Even a short trip in your car is often a stressful event. Traffic congestion, time-sensitive appointments, weather hazards – we all know those situations too well.
Now add a puking puppy passenger to the mix and it’s hell on wheels.
Just like humans, dogs can get motion sickness in the car. Although it’s more common in younger dogs, some dogs seem to be more prone to it than others and have recurring episodes throughout their lives. Fortunately, there are some things you can do to help your pet get more comfortable on the road.
First, the science.
Car sickness most often occurs in puppies and – with puppies – there’s a good chance they’ll outgrow it. The theory is that a young dog’s vestibular system isn’t fully developed yet. The vestibular system is what is commonly referred to as the ‘inner ear’ and is involved in maintaining balance and equilibrium. Senior dogs can have vestibular issues, too but an adult dog with car sickness might have an underlying condition like an infection.
Another factor in car sickness is stress. A dog of any age that’s unaccustomed to riding in a moving vehicle might be very stressed by the strange new environment and noise. If most of a dog’s experience with road trips is going to the vet, the dog might associate the car with scary vet visits and become very anxious when they get in the car.
What are the signs of car sickness?
These vary from dog to dog but the most common ones are:
- Excessive lip licking
- Excessive yawning
- Crying or whining
- Excessive panting
What can you do? A lot, actually.
That said, it’s important to take these steps very, very slowly when helping a dog overcome car sickness. In the meantime, I recommend putting some pee pads down near your dog in the car. In case your dog does throw up, it will make cleanup much easier.
- Take a look at how your dog is situated in the car. A secure dog is a comfortable dog – for some dogs, car sickness goes away when they’re buckled in with a car harness or confined to a crate (crash-tested, preferably). Crates and harnesses can create a sense of comfort as well as provide in-vehicle safety – check out the ones made by Sleepypod. (Want to learn more about car safety? Click here.)
- You can also try lowering the car windows a little to let some air in. This helps balance the air pressure outside and inside the car.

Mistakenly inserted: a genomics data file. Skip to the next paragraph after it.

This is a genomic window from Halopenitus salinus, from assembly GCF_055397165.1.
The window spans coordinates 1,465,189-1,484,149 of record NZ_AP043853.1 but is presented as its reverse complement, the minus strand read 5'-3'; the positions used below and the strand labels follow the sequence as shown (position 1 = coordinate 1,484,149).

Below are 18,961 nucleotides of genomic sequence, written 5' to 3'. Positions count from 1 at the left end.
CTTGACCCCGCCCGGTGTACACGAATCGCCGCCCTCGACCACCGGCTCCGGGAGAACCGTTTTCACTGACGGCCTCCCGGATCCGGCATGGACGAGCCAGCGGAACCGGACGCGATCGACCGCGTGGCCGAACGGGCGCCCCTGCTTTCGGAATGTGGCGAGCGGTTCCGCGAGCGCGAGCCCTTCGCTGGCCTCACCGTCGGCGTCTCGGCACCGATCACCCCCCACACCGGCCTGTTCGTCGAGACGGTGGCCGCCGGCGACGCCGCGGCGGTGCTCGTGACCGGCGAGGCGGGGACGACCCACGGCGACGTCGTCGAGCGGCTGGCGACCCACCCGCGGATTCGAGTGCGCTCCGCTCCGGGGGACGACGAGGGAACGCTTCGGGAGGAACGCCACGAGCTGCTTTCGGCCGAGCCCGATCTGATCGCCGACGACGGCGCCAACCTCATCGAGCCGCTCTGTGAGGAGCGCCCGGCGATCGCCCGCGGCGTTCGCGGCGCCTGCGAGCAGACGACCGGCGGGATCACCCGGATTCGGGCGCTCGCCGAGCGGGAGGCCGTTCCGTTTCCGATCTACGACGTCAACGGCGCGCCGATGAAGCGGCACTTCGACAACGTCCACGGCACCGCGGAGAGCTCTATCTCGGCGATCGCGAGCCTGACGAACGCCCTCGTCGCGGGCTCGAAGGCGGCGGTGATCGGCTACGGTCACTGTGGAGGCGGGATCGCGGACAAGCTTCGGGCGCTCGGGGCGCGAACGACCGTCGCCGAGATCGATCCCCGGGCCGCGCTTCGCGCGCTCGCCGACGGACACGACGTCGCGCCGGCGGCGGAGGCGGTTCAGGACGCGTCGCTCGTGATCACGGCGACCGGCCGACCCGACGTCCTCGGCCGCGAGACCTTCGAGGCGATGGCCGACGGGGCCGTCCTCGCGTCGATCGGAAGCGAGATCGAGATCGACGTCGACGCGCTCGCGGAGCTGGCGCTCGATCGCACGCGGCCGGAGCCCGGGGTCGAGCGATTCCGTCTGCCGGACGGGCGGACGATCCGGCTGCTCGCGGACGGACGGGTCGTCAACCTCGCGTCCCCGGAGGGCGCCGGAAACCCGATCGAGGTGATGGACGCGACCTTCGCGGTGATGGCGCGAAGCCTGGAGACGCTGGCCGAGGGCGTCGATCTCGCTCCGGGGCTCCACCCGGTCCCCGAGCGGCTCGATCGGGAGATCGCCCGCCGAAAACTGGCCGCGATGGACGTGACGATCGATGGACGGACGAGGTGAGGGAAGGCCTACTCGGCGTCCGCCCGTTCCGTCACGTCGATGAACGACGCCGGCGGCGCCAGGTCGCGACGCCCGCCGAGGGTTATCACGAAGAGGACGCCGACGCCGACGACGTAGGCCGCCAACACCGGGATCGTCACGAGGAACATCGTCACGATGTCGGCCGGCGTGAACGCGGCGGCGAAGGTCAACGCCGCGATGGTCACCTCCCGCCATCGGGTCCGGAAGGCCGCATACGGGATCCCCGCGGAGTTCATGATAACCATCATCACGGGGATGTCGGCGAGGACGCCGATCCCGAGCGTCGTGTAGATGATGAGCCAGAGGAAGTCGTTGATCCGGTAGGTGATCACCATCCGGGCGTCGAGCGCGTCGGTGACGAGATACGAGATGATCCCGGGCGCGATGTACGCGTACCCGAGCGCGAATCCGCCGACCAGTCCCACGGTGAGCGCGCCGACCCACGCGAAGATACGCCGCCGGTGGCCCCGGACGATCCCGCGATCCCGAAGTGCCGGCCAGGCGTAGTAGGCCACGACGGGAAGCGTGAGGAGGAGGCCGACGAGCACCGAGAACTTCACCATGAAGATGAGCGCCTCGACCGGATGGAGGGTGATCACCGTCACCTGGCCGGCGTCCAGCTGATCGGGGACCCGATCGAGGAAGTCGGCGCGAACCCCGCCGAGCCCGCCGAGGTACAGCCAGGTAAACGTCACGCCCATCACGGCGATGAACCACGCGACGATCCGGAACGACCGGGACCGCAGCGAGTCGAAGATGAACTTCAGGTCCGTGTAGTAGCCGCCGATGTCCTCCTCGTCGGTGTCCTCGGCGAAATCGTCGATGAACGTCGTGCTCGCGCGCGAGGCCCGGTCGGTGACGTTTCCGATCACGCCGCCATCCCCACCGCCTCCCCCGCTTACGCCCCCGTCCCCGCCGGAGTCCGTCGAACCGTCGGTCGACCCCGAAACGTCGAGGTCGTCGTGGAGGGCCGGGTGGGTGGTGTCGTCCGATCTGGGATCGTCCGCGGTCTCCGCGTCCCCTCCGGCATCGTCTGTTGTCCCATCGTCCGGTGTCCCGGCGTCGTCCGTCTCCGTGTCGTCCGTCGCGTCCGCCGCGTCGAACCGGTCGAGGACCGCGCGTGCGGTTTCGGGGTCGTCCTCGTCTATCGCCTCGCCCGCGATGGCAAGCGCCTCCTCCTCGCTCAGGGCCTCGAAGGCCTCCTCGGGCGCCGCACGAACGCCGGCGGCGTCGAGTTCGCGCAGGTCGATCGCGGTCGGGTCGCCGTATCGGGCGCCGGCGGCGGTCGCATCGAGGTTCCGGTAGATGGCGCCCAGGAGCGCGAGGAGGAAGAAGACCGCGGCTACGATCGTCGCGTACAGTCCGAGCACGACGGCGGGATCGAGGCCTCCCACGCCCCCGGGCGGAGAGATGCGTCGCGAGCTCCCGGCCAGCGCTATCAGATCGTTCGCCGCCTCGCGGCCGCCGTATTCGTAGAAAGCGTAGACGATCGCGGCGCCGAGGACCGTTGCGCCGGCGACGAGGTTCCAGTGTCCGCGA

- An empty stomach can be a factor in motion sickness but so can a full one. Take note of when your dog last ate on the times he gets car sick and try making adjustments like giving him a small meal an hour or so before you get in the car.
- Acclimate your dog to the car. Let him spend time in the car when it’s not running. Sit in the back seat with your dog and let him eat or have treats or play with a favorite toy. This should make an anxious pet less anxious about the vehicle.
- When you get the motor running, it’s lots of very short rides at first. ‘Short’ as in 2-3 minutes, maybe just down the street and back. Don’t overdo it. We’re trying to create a positive, calm association to the car. If you’ve got the short rides down and your dog isn’t queasy, add on a few minutes, circle the block a few times. Extend your road trips very slowly, keeping an eye on your dog’s comfort.
- If your pet is still experiencing car sickness, many human medications are safe for dogs. Benadryl, Dramamine and pet CBD are all safe options but you might want to consult your vet before trying these. Persistent car sickness in an adult dog might be related to an underlying condition so solid veterinary advice is a good idea.
Just as most puppies outgrow car sickness, most dogs grow to love riding in the car. Sometimes it just takes a little longer to get there. We hope with lots of practice and enjoyable times together in the car that you and your dog will become the most enthusiastic of road-trippers.